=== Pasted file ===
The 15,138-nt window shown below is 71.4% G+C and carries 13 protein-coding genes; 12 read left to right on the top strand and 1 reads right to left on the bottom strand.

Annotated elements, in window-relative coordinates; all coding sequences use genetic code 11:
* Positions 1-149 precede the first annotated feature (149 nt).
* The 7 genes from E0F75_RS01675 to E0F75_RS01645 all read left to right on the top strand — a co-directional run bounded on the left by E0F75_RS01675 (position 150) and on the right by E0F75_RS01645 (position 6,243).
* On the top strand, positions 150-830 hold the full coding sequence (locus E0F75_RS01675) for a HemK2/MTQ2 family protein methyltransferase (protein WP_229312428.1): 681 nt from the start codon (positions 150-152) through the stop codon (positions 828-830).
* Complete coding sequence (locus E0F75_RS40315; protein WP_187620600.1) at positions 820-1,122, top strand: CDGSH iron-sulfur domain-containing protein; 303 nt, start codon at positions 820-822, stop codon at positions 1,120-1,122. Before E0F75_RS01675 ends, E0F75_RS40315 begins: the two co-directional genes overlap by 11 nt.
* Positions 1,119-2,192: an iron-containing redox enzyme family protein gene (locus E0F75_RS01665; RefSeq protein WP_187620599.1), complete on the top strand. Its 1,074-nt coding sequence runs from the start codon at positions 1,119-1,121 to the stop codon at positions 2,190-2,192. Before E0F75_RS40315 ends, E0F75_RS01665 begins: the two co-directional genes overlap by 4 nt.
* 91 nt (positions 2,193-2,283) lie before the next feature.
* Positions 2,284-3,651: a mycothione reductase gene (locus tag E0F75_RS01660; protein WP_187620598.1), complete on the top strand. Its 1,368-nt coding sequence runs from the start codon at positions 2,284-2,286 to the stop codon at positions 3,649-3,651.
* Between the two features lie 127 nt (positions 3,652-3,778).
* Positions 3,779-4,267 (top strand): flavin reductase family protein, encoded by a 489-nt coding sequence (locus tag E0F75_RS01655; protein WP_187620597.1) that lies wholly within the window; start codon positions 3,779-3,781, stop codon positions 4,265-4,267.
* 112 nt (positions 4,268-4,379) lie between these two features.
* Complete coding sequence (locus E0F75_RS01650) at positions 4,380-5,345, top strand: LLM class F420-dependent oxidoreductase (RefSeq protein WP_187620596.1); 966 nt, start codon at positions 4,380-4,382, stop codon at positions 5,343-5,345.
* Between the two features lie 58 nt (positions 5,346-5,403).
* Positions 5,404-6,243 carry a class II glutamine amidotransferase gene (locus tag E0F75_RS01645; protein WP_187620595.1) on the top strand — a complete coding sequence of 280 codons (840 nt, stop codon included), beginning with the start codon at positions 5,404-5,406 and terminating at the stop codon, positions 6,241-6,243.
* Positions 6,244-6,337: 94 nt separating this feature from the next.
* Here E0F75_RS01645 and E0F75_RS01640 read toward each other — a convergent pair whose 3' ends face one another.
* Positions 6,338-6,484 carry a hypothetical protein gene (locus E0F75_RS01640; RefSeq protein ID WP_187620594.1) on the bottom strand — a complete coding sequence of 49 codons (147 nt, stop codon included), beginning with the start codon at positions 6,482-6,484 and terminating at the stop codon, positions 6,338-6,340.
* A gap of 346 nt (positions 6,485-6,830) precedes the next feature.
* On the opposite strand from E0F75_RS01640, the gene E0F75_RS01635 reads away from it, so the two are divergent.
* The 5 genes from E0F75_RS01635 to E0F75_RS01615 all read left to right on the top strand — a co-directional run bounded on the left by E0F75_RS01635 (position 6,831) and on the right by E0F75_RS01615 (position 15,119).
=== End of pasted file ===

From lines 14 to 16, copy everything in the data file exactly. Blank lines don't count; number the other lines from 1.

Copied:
* Between the two features lie 58 nt (positions 5,346-5,403).
* Positions 5,404-6,243 carry a class II glutamine amidotransferase gene (locus tag E0F75_RS01645; protein WP_187620595.1) on the top strand — a complete coding sequence of 280 codons (840 nt, stop codon included), beginning with the start codon at positions 5,404-5,406 and terminating at the stop codon, positions 6,241-6,243.
* Positions 6,244-6,337: 94 nt separating this feature from the next.